New correspondence reveals “risks” of Norfolk incinerator project
PUBLISHED: 17:18 07 July 2014 | UPDATED: 17:32 07 July 2014
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Newly-released documents have revealed how government officials feared Norfolk County Council officers were “overly optimistic” over the timetable for the aborted King’s Lynn incinerator securing planning permission.
The plug was pulled on the £600m burner at Saddlebow in April following a vote by councillors, after county council officers said the project no longer offered value for money.
That left the council with a £35m bill, including compensation to Cory Wheelabrator, the company which would have built the plant.
The council had awarded itself planning permission for the plant in June 2012 but secretary of state Eric Pickles ‘called in’ the decision, sparking a public inquiry.
The council had been told that it would be told in January this year whether the secretary of state would rubber-stamp that permission, but the date came and went with no decision made.
That led to council officers saying the delay meant the plant, which the government had withdrawn waste credits for, no longer offered value for money, so the scheme was scrapped.
But correspondence between the Department for Environment, Food and Rural Affairs (Defra) and County Hall officers has revealed how the government had long-standing concerns over the potential for such a delay.
A two-page planning report drawn up by Defra was released by the council today. Among the “risks” it had highlighted were the poll by West Norfolk Council, in which more than 65,000 people said they did not want the burner.
The report stated; “Having regard to the volume of opposition that has so far been expressed, the authority’s confidence that the planning application will still be approved by February 2012 could prove to be misguided.”
The officials also stated: “As far as potential “call-in” by the Secretary of State is concerned, this again is not expected by the authority which has provided copy of a letter from the Minister for Decentralisation which states that the Secretary of State ‘is very sensitive about calling in applications and will only do so if they raise issues of national importance and those issues need to be decided by him rather than the local planning authority’.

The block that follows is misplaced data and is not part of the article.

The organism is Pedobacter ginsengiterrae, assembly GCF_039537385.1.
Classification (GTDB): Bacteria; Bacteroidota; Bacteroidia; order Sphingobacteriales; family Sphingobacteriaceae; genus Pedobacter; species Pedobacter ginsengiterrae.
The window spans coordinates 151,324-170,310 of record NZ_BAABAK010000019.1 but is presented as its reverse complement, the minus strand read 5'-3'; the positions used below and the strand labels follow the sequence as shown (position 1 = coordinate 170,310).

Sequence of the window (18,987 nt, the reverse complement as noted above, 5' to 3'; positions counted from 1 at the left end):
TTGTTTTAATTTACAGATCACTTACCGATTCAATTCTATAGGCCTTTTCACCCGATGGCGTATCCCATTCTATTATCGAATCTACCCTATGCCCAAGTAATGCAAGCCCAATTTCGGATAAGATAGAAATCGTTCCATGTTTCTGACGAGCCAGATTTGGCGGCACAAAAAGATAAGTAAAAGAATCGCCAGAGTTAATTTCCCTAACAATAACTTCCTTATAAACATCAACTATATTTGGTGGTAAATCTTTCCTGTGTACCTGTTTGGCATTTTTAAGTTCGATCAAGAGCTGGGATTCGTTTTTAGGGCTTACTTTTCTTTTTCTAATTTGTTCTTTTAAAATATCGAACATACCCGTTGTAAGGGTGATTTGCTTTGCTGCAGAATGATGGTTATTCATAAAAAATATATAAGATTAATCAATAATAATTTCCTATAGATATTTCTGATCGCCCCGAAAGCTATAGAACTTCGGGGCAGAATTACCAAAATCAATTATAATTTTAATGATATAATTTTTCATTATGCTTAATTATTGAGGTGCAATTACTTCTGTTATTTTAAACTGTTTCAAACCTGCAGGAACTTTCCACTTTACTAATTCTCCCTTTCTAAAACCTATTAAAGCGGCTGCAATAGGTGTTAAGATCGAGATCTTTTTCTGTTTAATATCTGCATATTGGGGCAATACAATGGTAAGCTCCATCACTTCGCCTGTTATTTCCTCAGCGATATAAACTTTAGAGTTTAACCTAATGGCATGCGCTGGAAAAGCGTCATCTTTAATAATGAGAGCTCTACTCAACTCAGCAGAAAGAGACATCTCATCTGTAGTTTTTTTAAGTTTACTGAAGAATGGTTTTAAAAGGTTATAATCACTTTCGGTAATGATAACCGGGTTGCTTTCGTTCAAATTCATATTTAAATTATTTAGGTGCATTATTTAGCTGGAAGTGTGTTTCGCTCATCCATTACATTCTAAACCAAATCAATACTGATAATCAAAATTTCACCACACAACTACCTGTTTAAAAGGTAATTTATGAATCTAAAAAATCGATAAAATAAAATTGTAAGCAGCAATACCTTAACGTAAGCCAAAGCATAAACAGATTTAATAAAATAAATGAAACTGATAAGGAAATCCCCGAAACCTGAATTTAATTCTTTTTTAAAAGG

“This may indeed prove to be the case, but the recent case experience of the Nottinghamshire call-in suggests that this is a risk that should still perhaps be countenanced.”
As it turned out, the plan was called in, which was a key factor in the delay which led to the plug being pulled on the contract.
The issues around the burner were discussed at a public accounts committee meeting last month and, following that, council leader George Nobbs ordered other correspondence be released.
Among them were letters which showed that in September 2011. Defra official John Burns wrote to then Norfolk County Council chief executive David White to raise “risks” of getting planning permission.
Mr White, along with then council leader Derrick Murphy were away when the letter was received, but Mike Jackson, the director of environment, transport and planning replied.
In his letter, Mr Jackson, who has since left Norfolk County Council, said: “Whilst we do not share the same assessment of the future prospects for the planning process I can confirm that the decision to award a contract was based on a thorough understanding and examination of the contractual implications of using standard contract provisions approved by Defra and the Treasury for breakage in relation to planning.
“Despite our more positive analysis I can provide you further reassurance that the authority has taken action to mitigate the concerns that you raise.
“As a consequence the draft Credit Agreement has been modified to ensure that, were there an unexpected delay to achieving a satisfactory planning permission beyond the planning long stop date of June 2013, then this would not constitute an event of default should the authority request that a revised project plan be provided.
“It should be recognised that this would therefore mitigate the risk of significant cost being incurred to bring in a new funding package should this unexpected scenario arise.”
The actions of councillors during the incinerator saga are currently being investigated by former council leader Stephen Revell and the documents will form part of his probe.
But a separate report by Jonathan Acton Davis QC had stated: “I can find nothing to lead me to conclude that any undue risk was taken. I can identify no areas in which I can see potential scope for the holding to account of officers.
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